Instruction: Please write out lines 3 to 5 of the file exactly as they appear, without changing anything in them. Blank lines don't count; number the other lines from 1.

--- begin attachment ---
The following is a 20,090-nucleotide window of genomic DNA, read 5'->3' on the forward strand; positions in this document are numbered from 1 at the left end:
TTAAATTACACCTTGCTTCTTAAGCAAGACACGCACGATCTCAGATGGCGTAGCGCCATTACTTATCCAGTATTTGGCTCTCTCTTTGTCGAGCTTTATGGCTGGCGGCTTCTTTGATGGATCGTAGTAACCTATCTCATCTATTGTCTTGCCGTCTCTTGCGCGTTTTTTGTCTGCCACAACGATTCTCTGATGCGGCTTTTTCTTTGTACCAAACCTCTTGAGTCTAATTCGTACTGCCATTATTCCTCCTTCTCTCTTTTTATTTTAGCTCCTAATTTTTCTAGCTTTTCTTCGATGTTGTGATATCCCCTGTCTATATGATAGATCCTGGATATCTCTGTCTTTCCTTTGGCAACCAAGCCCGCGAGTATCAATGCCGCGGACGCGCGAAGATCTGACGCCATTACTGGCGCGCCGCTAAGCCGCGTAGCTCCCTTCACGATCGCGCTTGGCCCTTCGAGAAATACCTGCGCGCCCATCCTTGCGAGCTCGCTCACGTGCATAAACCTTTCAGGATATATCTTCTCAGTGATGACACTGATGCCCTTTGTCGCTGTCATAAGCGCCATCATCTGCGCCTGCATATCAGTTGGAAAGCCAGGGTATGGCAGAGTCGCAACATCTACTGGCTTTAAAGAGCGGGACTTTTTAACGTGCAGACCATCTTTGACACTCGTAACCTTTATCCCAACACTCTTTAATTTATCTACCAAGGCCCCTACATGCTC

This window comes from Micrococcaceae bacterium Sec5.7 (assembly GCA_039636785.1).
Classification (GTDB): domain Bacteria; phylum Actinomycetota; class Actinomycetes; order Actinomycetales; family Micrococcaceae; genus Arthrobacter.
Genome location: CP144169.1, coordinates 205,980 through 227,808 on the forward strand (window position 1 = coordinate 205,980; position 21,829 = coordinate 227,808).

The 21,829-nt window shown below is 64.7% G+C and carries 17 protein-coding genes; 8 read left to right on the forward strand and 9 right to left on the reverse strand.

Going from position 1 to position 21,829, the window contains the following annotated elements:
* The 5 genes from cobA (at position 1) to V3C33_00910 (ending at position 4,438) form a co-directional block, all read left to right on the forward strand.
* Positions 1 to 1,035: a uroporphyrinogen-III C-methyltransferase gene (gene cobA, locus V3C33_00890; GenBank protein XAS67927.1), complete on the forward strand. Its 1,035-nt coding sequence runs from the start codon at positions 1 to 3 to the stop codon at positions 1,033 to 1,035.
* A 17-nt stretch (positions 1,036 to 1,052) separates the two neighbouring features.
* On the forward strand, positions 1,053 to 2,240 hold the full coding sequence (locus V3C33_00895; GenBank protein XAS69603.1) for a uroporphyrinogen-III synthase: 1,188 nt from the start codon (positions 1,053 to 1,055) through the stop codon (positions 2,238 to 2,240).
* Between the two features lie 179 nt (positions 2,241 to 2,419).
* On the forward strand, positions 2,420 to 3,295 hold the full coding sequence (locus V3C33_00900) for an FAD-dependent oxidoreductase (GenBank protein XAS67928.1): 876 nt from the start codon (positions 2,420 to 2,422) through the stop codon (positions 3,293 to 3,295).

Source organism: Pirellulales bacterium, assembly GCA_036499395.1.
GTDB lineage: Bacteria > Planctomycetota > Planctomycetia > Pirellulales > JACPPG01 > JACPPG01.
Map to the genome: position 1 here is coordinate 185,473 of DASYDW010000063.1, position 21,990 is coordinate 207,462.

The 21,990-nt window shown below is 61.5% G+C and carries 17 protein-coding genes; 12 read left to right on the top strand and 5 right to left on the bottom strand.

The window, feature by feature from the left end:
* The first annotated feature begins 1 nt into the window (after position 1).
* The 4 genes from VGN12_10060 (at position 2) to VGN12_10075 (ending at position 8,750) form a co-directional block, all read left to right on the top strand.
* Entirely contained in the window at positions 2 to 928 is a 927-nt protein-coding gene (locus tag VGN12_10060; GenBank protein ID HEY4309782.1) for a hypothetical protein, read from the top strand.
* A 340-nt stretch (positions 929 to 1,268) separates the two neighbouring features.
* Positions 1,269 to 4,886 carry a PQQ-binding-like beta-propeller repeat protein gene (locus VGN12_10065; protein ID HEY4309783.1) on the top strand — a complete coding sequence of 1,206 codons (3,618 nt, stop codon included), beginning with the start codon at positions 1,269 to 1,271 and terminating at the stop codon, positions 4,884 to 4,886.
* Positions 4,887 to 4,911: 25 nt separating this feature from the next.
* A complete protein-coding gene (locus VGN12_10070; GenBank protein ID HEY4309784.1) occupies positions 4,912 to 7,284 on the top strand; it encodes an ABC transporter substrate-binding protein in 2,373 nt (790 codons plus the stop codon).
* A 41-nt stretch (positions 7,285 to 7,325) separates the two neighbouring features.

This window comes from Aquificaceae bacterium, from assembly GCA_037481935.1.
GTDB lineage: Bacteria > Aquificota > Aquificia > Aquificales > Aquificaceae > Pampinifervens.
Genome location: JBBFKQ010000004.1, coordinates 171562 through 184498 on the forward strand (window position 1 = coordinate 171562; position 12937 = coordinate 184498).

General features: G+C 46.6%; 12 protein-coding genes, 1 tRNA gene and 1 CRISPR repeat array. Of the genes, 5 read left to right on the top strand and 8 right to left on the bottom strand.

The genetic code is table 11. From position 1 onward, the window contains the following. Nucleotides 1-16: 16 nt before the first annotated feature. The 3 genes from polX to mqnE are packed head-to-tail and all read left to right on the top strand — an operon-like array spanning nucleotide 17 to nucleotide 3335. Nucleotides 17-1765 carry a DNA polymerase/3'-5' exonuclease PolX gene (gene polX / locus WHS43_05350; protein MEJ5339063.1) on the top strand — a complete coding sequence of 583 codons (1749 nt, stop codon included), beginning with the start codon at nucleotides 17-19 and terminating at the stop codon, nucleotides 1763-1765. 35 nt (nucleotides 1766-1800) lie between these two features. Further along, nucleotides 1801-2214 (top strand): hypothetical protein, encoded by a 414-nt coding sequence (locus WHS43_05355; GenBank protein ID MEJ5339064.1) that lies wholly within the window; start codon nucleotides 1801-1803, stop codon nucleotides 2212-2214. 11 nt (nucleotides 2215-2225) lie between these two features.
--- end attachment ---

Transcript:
This window comes from Micrococcaceae bacterium Sec5.7 (assembly GCA_039636785.1).
Classification (GTDB): domain Bacteria; phylum Actinomycetota; class Actinomycetes; order Actinomycetales; family Micrococcaceae; genus Arthrobacter.
Genome location: CP144169.1, coordinates 205,980 through 227,808 on the forward strand (window position 1 = coordinate 205,980; position 21,829 = coordinate 227,808).